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MOSCOW – City of Contrasts

Contributed with love and vodka by Marina Kurikhina –  Russian curator raised in London who has lived in Mexico City, Paris and New York. This avid traveller who worked for the Brazilian gallery Fortes D’Aloia & Gabriel, is  now focusing on her own independent practice and process lead art classes in Big Sur, California.


To start the day and sort out my life –

Cafe Bulka, it’s located in the old, central part of Moscow behind Chistye Prudi – a small lake and across from the Pokrovka Boulevard. I love the name Bulka, the word means bread in Russian but it has a colloquial charming twist to it which is impossible to translate to English. Cafe Bulka has a great internet, a sleek beautiful design, great coffee and fresh pastries that are baked daily in their kitchen. The menu is a mix of Russian and European style food, so everyone can find something they like.

Getting lost –

I love to walk to Red Square through Kitay-Gorod, which is one of the oldest parts of the city. You have to know the way not to get lost, but then again there’s nothing better than getting lost and finding new gems. The buildings around Red Square are incredible to see: these old structures erected along the tiny streets that haven’t been modified or expanded – like most buildings in Moscow. Every detail gives away a story from Russia’s hard history. Arguably there are more beautiful walks to take but I like this one because it doesn’t feel touristy.

A contemporary art dose – 

The new Tretyakov Gallery is a must. Head to the XX century building and walk across the empty rooms absorbing the treasures that have changed and influenced Art History. There’s masterpieces by GoncharovaKandinsky, early and late Malevich and many more. You can see great examples of rare Soviet constructivist ceramics and other utopian regalia. I also love to look at the old grannies who guard the deserted rooms. I often wonder what it is like to spend so many years in the company of  Malevich. Do they feel the spirit of the Revolution?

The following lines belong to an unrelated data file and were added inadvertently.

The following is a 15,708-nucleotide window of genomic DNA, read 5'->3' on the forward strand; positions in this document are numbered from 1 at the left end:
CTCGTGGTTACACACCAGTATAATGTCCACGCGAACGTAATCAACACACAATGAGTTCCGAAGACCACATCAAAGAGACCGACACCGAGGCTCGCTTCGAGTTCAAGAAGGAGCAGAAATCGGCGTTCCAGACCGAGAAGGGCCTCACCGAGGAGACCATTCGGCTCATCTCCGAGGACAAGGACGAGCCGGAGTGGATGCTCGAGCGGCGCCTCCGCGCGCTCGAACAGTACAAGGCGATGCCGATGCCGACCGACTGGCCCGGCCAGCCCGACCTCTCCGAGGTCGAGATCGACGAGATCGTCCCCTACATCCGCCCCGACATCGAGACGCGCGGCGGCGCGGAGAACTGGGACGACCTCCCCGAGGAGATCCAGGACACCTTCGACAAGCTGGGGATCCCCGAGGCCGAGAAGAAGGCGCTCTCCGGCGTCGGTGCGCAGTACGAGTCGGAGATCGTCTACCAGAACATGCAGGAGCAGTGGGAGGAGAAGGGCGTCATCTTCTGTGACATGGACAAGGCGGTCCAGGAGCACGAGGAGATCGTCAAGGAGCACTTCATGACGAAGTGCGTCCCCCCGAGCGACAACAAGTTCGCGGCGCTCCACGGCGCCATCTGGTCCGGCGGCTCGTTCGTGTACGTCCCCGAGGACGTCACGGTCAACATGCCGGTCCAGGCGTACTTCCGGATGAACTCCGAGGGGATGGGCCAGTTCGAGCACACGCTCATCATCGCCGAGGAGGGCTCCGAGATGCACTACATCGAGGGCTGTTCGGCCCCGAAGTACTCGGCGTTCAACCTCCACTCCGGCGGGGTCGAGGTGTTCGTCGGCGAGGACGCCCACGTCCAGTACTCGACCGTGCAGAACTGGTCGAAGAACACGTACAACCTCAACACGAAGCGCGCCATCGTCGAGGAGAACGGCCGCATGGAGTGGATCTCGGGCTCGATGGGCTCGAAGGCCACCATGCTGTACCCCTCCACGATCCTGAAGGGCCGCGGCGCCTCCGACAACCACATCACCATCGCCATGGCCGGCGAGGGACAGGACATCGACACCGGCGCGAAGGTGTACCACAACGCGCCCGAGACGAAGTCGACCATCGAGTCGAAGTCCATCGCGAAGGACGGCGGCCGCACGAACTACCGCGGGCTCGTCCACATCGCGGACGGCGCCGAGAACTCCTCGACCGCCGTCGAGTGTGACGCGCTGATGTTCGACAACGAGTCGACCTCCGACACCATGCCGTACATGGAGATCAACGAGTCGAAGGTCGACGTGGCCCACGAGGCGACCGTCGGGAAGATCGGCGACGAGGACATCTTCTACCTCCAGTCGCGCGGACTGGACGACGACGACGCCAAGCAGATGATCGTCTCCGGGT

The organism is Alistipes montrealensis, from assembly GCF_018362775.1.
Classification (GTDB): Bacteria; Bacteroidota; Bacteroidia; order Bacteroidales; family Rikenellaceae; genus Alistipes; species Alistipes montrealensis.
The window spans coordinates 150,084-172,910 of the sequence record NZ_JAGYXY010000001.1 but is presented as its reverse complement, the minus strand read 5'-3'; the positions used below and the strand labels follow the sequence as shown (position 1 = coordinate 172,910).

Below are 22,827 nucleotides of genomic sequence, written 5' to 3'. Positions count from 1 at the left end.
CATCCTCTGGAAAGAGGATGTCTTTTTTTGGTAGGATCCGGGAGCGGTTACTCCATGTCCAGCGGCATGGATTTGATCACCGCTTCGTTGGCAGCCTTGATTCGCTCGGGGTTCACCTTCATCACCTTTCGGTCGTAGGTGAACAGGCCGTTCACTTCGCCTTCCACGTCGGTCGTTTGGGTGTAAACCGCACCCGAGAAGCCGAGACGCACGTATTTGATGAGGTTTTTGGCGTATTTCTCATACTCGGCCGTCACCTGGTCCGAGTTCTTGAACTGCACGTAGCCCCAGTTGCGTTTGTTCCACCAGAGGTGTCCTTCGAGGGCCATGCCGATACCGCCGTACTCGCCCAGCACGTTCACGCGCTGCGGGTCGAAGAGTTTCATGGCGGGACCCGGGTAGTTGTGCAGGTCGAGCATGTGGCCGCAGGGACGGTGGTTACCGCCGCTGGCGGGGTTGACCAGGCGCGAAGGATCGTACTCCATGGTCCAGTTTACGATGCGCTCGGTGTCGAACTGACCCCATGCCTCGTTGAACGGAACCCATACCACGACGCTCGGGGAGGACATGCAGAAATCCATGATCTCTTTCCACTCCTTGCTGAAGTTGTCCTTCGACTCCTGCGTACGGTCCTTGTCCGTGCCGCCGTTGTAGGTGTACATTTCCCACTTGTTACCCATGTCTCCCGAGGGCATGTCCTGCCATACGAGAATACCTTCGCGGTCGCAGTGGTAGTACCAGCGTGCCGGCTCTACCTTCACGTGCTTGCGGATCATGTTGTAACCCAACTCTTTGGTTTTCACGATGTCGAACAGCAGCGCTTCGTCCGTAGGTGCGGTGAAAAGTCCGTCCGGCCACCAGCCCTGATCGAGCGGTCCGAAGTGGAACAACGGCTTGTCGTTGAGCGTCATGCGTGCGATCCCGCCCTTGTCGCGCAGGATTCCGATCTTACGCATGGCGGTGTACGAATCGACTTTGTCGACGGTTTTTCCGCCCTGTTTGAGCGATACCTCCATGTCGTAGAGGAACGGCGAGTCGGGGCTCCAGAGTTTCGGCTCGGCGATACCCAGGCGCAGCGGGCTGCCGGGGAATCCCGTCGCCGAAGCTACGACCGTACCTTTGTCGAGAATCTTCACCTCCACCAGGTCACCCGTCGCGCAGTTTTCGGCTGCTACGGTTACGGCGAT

After Tretyakov, take a short walk through the park across the gallery to Dasha Zhukova’s Garage Centre for Contemporary Art where you’ll feel Moscow’s youthful and dynamic energy. Expect to spend quite a few hours there. 

When I need a seriously good meal – 

Lunch is great at Garage’s cafe. For a serious old school dinner – The Central House of Writers, located in an old historical mansion, this one is really a hidden gem.  Also when in Moscow never miss Cafe Pushkin, it’s open 24/7 and serves the best old fashion Russian food. Order a little selection includig pirojki to share as starters and then pelmeni for the main course. Don’t forget to have a kvas as an aperitif!) 

For an afternoon fix – 

My favorite cafe with view is Cafe Bosco, located directly on the Red Square. You can squeeze inside through the Marina Rinaldi store, just walk straight to the back, it’s the most exciting way to enter any place! It’s filled with perfect white table cloths and very elegant waiters, it has a Cirpiani Venice feel  with a Russian twist. Perfect for a coffee stop or an aperitif.

Favorite hidden not so hidden bookstore –

Garage book store is my favorite. I can spend hours there reading newly translated texts. I love reading books in Russian that I had to read in English for the first time as they didn’t exist in Russian. Thanks to Garage they have been translated and published.

The artists’ hood you don’t want to miss – 

A trip to WinZavod and a walk through the galleries is the best way to get an idea of the Russian art world. It used to be a wine bottle plant! I would also get in touch with a local artist, Gosha Ostretsov as he’s always happy to have people over to the studios he shares with other artists located in an old plastic factory. It’s a wonderful, independent community where you can meet young emerging and established artists. I know this all sounds vague but watch below to get a better idea. 

Treasure hunting in Moscow –

I like Gastronom No. 1, I go there the same way that I go to the museum. It is a beautiful recreation of an old luxurious soviet store. They play old songs and sell traditional Russian food as well as other western products. As you can see, this is my favorite way to be sucked by consumerism: through food and nostalgia!

The history of this place comes hand in hand with a dark history of what a luxury oasis was like during times of hardship and poverty of the Soviet Era.

My favorite thing about Moscow is –

Language! I love and thoroughly enjoy speaking Russian and hearing it everywhere on the streets. I love the hard and sometime intimidating façade. This is a culture that has its own very unique rules of engagement which I feel very privileged to understand, beyond the surface encounter.

I also like the subway with its old, stinky trains and stations that look like palaces.  I often stare at the marvelous chandeliers with tint of jealousy. They are so stunning!

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